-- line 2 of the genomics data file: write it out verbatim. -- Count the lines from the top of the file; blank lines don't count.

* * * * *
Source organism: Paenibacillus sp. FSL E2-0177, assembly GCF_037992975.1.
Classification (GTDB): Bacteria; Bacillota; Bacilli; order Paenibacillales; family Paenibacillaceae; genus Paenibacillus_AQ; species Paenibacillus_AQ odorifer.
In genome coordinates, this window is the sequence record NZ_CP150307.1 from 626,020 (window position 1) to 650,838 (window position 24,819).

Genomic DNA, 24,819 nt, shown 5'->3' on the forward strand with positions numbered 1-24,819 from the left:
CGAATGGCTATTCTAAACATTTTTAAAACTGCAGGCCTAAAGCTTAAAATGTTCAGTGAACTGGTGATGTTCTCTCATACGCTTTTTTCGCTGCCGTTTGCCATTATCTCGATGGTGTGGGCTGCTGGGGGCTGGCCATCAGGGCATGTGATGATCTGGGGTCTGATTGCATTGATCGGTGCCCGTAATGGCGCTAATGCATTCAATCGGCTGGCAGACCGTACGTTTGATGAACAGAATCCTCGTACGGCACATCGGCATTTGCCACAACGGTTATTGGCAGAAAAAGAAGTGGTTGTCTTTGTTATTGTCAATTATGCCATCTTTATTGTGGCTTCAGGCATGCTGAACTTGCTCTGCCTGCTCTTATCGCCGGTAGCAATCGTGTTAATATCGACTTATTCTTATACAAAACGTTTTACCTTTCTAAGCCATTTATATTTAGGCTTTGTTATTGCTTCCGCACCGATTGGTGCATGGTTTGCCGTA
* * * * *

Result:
Classification (GTDB): Bacteria; Bacillota; Bacilli; order Paenibacillales; family Paenibacillaceae; genus Paenibacillus_AQ; species Paenibacillus_AQ odorifer.